PM warned of autumn of discontent as unions threaten strikes over wages

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Gordon Brown faces a damaging showdown with union leaders, who warned yesterday of an autumn of discontent over public sector pay and threatened to defy the Government and demand a referendum on European reform. The leaders of hundreds of thousands of public sector workers warned that ministers faced strike action over below inflation pay deals if they did not give ground on Mr Brown's 2 per cent ceiling on wage deals.

The Prime Minister also appears to be heading for a collision with the unions over Europe, with motions calling for a referendum on the EU reform treaty winning heavyweight backing from some of the largest Labour affiliates. Mr Brown will address congress for the first time as Prime Minister today amid strong warnings about discontent in public services.

Dave Prentis, leader of the public sector union Unison, said the Government was heading for three years of industrial strife because of below-inflation pay deals. Local government workers are being balloted on strike action, although NHS staff are likely to accept a pay deal thrashed out earlier this summer.

Mr Prentis said: "Our members have gone through massive change, and [then] we are told that for the next three years our members will be getting pay increases not just under inflation but half of inflation. There is no other reaction but to move towards industrial action. It is my strong belief that the public sector unions have to work together and come together to respond to these offers."

Meanwhile, civil servants are likely to vote on strike action by the end of the month. The Public and Commercial Services Union (PCS) will announce the result today of a ballot on a pay award for staff at the Department for Work and Pensions. Mark Serwotka, general secretary of the PCS warned that further industrial action was inevitable. He said: "Morale across our membership is at an all-time low. People believe whatever targets they meet, it doesn't count for anything."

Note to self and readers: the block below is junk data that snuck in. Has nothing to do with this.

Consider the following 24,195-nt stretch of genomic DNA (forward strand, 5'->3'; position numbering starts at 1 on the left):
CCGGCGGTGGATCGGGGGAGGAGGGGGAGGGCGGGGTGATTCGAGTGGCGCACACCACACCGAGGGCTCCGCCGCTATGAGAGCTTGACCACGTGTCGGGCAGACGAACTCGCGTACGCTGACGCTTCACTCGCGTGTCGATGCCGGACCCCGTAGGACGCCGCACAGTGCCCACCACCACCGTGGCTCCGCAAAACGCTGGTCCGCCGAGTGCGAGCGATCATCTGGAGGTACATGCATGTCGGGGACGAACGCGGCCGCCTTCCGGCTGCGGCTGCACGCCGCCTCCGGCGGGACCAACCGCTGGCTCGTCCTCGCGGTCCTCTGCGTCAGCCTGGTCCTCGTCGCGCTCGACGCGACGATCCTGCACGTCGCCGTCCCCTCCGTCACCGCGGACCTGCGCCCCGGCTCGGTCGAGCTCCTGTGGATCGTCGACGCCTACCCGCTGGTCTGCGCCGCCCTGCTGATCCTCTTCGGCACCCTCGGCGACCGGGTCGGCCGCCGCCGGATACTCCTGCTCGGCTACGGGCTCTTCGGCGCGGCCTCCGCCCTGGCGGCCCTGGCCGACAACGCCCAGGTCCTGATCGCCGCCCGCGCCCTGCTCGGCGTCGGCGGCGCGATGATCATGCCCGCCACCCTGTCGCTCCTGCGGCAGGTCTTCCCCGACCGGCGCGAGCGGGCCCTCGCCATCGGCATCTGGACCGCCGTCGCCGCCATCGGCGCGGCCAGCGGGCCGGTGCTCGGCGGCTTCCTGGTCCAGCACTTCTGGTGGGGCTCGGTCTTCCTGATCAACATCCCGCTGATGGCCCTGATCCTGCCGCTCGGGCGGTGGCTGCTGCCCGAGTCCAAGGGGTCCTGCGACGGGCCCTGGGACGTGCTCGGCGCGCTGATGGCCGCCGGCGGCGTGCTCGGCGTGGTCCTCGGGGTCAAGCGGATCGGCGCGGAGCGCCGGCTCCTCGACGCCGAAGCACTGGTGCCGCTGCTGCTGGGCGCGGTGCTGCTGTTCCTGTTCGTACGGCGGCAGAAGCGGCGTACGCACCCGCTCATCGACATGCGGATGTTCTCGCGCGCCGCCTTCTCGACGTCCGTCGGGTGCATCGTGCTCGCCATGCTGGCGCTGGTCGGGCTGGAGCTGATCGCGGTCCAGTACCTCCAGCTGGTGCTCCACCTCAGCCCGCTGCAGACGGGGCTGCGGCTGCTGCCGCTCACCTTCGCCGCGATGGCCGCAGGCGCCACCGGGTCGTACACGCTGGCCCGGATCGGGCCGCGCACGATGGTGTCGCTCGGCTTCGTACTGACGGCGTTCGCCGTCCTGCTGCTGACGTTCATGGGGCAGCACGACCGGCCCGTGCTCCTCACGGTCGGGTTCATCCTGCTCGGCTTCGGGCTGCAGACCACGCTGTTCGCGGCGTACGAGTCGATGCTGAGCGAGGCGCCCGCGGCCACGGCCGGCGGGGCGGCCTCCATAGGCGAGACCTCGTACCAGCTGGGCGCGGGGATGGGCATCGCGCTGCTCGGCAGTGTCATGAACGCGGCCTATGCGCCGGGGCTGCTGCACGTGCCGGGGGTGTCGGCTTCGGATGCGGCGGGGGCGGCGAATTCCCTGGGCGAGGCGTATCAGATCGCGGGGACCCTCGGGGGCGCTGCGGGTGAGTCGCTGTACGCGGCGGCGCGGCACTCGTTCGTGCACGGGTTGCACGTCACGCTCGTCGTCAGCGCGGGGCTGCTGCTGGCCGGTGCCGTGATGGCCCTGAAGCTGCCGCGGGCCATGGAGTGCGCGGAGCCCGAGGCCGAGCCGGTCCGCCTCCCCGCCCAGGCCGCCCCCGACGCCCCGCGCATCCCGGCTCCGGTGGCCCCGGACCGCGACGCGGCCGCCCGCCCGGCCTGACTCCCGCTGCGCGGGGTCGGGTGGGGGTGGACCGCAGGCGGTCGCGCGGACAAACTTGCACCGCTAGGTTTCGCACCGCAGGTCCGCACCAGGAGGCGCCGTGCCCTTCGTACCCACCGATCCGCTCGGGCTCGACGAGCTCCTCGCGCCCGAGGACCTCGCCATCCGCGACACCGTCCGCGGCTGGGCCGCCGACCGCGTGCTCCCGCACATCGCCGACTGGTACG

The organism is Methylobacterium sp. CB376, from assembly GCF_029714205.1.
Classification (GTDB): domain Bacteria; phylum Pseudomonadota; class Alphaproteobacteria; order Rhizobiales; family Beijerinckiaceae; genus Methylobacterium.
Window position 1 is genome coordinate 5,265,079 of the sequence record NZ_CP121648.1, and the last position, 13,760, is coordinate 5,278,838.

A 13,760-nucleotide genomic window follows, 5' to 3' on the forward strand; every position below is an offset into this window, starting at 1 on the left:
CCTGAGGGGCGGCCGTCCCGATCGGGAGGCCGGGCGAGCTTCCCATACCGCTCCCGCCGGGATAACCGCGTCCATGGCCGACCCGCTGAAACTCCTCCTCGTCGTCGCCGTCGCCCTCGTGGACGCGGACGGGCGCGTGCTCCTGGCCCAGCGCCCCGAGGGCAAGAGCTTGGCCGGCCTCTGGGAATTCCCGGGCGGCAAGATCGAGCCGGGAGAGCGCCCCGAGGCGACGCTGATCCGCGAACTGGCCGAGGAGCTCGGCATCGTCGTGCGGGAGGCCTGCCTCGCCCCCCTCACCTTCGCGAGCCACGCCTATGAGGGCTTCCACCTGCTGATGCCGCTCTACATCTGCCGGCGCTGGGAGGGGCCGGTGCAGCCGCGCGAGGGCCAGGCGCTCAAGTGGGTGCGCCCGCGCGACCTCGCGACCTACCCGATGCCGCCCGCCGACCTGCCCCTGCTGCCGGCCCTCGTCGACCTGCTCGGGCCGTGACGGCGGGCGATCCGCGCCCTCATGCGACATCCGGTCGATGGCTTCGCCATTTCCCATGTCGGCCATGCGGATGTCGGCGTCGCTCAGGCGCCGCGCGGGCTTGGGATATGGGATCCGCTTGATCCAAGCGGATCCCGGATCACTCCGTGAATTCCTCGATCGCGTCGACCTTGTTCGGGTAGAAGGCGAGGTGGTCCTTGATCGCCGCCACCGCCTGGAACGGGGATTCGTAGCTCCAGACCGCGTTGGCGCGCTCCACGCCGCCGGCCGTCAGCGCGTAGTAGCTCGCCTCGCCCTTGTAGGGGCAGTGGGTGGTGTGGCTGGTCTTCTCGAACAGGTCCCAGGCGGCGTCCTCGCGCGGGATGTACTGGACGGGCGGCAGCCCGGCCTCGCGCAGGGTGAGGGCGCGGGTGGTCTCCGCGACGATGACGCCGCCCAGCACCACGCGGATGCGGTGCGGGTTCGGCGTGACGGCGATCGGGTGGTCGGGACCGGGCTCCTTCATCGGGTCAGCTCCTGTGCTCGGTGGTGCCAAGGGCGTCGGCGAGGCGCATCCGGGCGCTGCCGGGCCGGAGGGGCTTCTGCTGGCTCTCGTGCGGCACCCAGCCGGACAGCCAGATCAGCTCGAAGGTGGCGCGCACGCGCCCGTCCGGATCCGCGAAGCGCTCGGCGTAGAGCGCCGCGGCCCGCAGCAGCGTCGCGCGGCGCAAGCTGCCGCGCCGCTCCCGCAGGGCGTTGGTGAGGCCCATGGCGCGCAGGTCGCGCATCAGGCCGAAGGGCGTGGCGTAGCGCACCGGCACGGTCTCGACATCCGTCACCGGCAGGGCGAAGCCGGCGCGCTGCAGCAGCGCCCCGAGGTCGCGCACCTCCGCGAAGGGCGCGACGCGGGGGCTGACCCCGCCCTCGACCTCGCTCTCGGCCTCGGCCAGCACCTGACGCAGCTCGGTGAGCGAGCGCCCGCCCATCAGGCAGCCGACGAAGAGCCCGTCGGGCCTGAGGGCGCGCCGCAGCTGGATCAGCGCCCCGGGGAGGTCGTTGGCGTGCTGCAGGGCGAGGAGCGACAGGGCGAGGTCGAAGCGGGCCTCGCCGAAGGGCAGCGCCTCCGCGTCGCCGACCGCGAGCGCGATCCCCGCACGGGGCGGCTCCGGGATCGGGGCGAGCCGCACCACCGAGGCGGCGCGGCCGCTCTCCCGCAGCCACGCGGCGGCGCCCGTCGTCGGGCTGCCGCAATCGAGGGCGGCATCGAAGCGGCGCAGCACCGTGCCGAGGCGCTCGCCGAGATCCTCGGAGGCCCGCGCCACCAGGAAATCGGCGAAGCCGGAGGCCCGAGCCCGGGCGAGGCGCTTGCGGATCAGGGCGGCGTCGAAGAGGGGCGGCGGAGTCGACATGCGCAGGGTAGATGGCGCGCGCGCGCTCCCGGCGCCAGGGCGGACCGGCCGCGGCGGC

Speaking of the Labour Government under Mr Brown, he said: "Their office is still closed, redundancy is still threatened and work is still touted to the private sector. The tone seems slightly different and the mood music seems slightly different but the lyrics are identical. We want the substance to change."

Brendan Barber, the TUC general secretary, warned of "real anger" in the public services. He said: "People have not been remotely persuaded that the Government has got a sound economic case.

"The consequence of this is real anger, demoralisation and discontent among millions of public sector workers who deliver our vital public services. Now, I think there are industrial consequences for that."

Mr Brown also faces a revolt from union leaders over Europe, with Unison, the second largest Labour affiliate, warning that it would back calls for a referendum on the EU reform treaty. The GMB general union, another major Labour backer, insisted that it was pressing ahead with a motion to be debated on Wednesday calling for a poll on the draft treaty.

The TUC general council will try and head off a vote on Europe this morning but GMB sources said the union would press ahead with the debate despite considerable "arm twisting".

Union leaders were, however, keen to praise the new tone of the Brown administration and welcomed action on affordable housing.

Officials dismissed comments from John Hutton, the Business and Enterprise Secretary, that Labour's relationship with the unions was not "set in concrete". Mr Prentis said: "He has dug out the same speech for the last four years – he is out on a limb."